The Hon’ble Supreme Court opined that even assuming that the Notes on Clause 24 may be read as being a one-way street by which erstwhile members of the Board of Directors are only to provide information, Section 31(1) of the Code would make it clear that such members of the erstwhile Board of Directors, who are often guarantors, are vitally interested in a resolution plan as such resolution plan then binds them. Such plan may scale down the debt of the principal debtor, resulting in scaling down the debt of the guarantor as well, or it may not. The resolution plan may also scale down certain debts and not others, leaving guarantors of the latter kind of debts exposed for the entire amount of the debt. The Regulations also make it clear that these persons are vitally interested in resolution plans as they affect them.
The Hon’ble Supreme Court pointed out that under Regulation 36 of the CIRP Regulations, the information memorandum that is given to each member of the CoC and to any potential resolution applicant, will contain details of guarantees that have been given in relation to the debts of the corporate debtor. Also, under Regulation 37(d) of the CIRP Regulations, a resolution plan may provide for satisfaction or modification of any security interest. This would certainly include a guarantor who may be a member of the erstwhile Board of Directors.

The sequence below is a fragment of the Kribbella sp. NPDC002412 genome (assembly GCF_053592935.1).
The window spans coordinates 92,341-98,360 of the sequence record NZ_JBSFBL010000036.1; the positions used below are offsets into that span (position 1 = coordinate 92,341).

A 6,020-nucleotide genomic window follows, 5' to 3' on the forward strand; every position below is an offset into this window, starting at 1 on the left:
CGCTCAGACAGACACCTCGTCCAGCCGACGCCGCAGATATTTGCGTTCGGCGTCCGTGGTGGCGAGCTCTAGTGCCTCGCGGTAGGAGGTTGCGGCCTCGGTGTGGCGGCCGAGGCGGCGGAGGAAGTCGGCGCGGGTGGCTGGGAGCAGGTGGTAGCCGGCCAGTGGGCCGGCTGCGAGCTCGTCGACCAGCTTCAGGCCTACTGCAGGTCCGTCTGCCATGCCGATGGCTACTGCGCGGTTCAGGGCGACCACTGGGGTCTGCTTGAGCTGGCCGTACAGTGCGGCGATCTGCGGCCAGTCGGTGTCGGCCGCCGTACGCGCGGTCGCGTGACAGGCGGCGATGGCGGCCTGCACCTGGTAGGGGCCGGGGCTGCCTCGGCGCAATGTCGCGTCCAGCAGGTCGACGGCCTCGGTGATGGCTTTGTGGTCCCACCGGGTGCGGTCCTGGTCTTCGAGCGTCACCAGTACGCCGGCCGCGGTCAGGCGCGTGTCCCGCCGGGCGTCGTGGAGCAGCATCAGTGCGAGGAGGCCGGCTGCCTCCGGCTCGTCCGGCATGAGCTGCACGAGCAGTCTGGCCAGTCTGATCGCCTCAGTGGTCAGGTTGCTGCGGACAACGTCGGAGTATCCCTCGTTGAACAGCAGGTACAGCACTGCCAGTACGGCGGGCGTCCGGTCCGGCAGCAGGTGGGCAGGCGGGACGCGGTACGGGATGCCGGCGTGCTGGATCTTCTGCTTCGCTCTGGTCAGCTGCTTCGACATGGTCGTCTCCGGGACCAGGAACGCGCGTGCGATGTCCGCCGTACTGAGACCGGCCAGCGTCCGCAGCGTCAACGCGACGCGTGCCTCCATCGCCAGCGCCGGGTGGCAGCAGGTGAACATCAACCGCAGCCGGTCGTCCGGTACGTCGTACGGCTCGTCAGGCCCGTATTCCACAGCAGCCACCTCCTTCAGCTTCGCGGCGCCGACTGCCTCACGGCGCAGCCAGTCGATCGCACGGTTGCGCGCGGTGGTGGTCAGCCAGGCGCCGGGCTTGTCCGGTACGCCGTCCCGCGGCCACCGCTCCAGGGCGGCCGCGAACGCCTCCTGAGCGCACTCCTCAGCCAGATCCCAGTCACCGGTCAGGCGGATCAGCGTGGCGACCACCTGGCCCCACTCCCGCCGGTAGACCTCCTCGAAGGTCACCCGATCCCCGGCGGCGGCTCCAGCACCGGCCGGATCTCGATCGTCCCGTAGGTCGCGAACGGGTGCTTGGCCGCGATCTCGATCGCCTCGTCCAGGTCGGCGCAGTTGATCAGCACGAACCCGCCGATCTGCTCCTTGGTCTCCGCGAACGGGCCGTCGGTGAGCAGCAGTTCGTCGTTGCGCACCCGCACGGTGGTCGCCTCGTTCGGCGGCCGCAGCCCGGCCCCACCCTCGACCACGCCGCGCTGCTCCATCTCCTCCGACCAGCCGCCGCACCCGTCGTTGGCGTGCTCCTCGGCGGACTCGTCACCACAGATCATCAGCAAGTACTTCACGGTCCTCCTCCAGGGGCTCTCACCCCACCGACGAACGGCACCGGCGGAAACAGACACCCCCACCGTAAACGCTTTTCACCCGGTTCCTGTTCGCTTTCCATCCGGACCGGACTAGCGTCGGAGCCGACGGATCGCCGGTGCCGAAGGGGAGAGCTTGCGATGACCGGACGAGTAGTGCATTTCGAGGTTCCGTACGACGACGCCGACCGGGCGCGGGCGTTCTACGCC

The Hon’ble Supreme Court noted that further, under Regulation 37(1)(f), a resolution plan may provide for reduction in the amount payable to the creditors, which again vitally impacts the rights of a guarantor. Last but not least, a resolution plan which has been approved or rejected by an order of the Adjudicating Authority, has to be sent to “participants” which would include members of the erstwhile Board of Directors – vide Regulation 39(5) of the CIRP Regulations. Obviously, such copy can only be sent to participants because they are vitally interested in the outcome of such resolution plan, and may, as persons aggrieved, file an appeal from the Adjudicating Authority’s order to the Appellate Tribunal under Section 61 of the Code. Quite apart from this, Section 60(5)(c) is also very wide, and a member of the erstwhile Board of Directors also has an independent right to approach the Adjudicating Authority, which must then hear such person before it is satisfied that such resolution plan can pass muster under Section 31 of the Code.